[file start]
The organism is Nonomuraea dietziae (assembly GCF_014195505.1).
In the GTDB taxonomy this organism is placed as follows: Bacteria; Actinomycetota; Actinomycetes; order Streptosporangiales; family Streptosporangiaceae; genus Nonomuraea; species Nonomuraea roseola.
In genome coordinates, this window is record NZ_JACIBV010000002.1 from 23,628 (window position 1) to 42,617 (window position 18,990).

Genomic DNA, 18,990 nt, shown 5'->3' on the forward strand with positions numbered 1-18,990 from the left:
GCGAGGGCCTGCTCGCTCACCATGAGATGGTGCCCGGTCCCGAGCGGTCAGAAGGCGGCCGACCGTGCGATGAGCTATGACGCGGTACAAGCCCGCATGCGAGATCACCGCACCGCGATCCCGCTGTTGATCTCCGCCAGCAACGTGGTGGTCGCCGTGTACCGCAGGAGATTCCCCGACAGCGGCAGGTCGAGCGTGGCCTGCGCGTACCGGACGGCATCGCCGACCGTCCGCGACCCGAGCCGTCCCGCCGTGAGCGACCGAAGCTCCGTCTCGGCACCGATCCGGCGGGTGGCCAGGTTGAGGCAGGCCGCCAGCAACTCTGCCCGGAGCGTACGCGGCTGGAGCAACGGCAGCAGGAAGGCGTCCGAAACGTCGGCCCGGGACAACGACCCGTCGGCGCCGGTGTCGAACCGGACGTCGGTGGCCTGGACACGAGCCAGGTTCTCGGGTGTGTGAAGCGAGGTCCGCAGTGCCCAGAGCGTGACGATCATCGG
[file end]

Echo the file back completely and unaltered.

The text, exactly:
The organism is Nonomuraea dietziae (assembly GCF_014195505.1).
In the GTDB taxonomy this organism is placed as follows: Bacteria; Actinomycetota; Actinomycetes; order Streptosporangiales; family Streptosporangiaceae; genus Nonomuraea; species Nonomuraea roseola.
In genome coordinates, this window is record NZ_JACIBV010000002.1 from 23,628 (window position 1) to 42,617 (window position 18,990).

Genomic DNA, 18,990 nt, shown 5'->3' on the forward strand with positions numbered 1-18,990 from the left:
GCGAGGGCCTGCTCGCTCACCATGAGATGGTGCCCGGTCCCGAGCGGTCAGAAGGCGGCCGACCGTGCGATGAGCTATGACGCGGTACAAGCCCGCATGCGAGATCACCGCACCGCGATCCCGCTGTTGATCTCCGCCAGCAACGTGGTGGTCGCCGTGTACCGCAGGAGATTCCCCGACAGCGGCAGGTCGAGCGTGGCCTGCGCGTACCGGACGGCATCGCCGACCGTCCGCGACCCGAGCCGTCCCGCCGTGAGCGACCGAAGCTCCGTCTCGGCACCGATCCGGCGGGTGGCCAGGTTGAGGCAGGCCGCCAGCAACTCTGCCCGGAGCGTACGCGGCTGGAGCAACGGCAGCAGGAAGGCGTCCGAAACGTCGGCCCGGGACAACGACCCGTCGGCGCCGGTGTCGAACCGGACGTCGGTGGCCTGGACACGAGCCAGGTTCTCGGGTGTGTGAAGCGAGGTCCGCAGTGCCCAGAGCGTGACGATCATCGG